@ Ed Gladfly - You do realize that doing that is a disservice to samll sellers that needs to use a correct UPC/ASIN to make a new listing? I have frequently run into all sorts of numbers that have been pulled out of someone's random hat and not been able to list an item. So I have to write CSR and request that they fix things. I consistently get one of three answers. Only one will work, but it means when someone tags along onto a Simplicity UPC for say a pair of shoes, or headphones (which I have run into) I can't list the REAL Simplicity product that should be listed there.

And no I don't see this as Amazon's fault if companies are purposefully using wrong numbers such as Ed was doing. It is frustrating. I work hard to be sure that every Catalog Product page that I make is complete with all necessary information. Which means I'm doing a favor to all of my competition. But if someone has already gotten those code numbers, then none of use can list our items. However I think that the CSR are starting to recognize me and my emails to fix pages, which means the products listed under those codes incorrectly all disappear. :)

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by: tmooreseller This user has validated their user name.

Mon Feb 23 14:07:52 2015

One of the many reasons I don't use Amazon for anything. It's a lose-lose situation, where Amazon is the only entity which profits on the work of the sellers and refuses to recognize that it's the customers who keep it going. And that's us sellers, too. People always forget that the sellers are also its customers. So the best thing to do to cure its ills is to not deal with Amazon. Try selling from your own site and you'll save yourself the headache.

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by: AC_in_Mich This user has validated their user name.

Mon Feb 23 17:40:01 2015

And then there are the times when you search by a model # on Amazon and four or five different results come up. And with all sorts of prices!  I've even listed some in two different, just in the hopes of getting a sale!  And, it seems as though the market for buying UPC codes off of ebay relatively cheap will only hasten these problems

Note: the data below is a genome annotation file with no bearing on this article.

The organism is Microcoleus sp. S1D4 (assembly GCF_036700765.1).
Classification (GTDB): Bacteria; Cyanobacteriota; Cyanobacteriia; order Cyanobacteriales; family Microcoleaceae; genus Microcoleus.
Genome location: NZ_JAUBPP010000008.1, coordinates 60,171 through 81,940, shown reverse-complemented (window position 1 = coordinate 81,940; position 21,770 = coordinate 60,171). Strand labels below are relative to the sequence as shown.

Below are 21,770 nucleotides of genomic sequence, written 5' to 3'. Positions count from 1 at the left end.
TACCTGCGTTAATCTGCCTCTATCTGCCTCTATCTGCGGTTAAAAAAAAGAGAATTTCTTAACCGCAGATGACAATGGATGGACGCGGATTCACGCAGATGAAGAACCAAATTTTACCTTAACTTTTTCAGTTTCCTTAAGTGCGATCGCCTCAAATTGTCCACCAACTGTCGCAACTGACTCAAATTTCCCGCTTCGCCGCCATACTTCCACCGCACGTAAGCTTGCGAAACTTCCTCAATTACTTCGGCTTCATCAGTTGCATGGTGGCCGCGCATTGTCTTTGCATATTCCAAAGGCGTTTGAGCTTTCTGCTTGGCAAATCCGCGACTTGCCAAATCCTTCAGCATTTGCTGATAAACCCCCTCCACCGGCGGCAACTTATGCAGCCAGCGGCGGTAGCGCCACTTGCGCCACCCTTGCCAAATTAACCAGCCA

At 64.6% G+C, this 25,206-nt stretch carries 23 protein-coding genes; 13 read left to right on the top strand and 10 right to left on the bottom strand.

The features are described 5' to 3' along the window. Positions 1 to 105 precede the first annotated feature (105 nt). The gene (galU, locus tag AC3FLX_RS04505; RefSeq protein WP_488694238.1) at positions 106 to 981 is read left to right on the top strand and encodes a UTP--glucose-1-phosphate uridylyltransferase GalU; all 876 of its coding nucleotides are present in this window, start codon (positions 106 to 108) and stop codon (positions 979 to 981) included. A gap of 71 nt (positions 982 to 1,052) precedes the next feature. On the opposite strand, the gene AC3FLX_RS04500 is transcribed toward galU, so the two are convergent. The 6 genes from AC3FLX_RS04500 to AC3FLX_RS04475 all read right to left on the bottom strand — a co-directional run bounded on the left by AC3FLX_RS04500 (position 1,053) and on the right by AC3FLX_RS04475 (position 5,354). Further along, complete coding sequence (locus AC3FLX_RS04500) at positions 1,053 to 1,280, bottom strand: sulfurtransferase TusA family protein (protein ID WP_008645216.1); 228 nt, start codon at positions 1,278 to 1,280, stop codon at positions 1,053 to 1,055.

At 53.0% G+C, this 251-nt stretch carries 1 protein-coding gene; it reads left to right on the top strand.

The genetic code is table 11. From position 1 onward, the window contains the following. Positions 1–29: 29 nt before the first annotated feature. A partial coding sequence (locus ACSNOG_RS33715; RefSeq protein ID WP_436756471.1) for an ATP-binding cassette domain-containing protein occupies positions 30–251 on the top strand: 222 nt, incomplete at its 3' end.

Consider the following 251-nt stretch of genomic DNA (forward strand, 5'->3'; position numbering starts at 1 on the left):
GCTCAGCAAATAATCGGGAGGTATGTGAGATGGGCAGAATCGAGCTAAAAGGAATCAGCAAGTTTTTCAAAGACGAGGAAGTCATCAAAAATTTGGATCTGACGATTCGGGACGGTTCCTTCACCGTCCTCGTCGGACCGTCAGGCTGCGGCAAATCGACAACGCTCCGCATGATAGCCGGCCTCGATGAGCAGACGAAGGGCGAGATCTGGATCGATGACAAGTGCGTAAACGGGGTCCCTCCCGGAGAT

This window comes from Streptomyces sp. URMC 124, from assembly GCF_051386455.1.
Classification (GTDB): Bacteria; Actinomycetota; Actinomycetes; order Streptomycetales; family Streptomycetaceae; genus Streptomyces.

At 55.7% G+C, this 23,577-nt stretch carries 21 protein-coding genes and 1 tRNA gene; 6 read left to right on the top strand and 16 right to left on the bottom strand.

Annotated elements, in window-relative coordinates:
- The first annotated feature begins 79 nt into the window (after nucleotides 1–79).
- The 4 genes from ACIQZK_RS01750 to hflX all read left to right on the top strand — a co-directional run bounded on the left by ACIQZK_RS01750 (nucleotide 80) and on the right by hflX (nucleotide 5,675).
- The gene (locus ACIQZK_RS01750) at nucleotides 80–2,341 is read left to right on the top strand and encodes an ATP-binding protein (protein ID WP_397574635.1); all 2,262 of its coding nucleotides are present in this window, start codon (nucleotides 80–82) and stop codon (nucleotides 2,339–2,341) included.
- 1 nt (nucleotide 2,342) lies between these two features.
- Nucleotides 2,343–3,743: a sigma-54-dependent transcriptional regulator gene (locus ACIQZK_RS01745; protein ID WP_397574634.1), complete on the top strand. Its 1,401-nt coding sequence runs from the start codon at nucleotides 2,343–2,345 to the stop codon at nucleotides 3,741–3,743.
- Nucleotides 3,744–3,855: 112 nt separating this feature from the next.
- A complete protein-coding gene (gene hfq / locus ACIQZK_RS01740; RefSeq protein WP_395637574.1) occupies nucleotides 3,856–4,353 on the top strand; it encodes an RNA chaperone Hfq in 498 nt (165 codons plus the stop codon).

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by: Steevo This user has validated their user name.

Thu Feb 26 00:58:52 2015

Amazon sucks in this respect. You can look up a branded product, and find all sorts of knockoffs being sold on the same page, as if they are the same. No, they are not the same, the name brand is the name brand.

I found this in expensive projector lamps. There were listings on amazon that said ''by Panasonic'' and all the items on the page were either marked OEM Equivalent, (knockoffs), or unmarked as to brand.

If you wanted a Panasonic brand lamp there was no way to identify it on Amazon. I complained to Amazon about it, but they didn't seem to understand the complaint. They actually considered cheap Chinese fakes to be the same as an OEM brand product.  Ridiculous!

I ended up buying a knockoff really cheap on ebay.  It worked out OK, but I'd have preferred a real OEM product.  

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by: alaska This user has validated their user name.

Sat Mar 14 19:45:43 2015

Over the years I have listed a lot of first edition books on Amazon, and for a lot of these I created the ASIN where none existed for that first edition. Along came the print-on-demand publishers and the reprint publishers who hijacked these listings that I spent so much time creating. They change the listing to their recent reprint info. Sadly Amazon let this happen.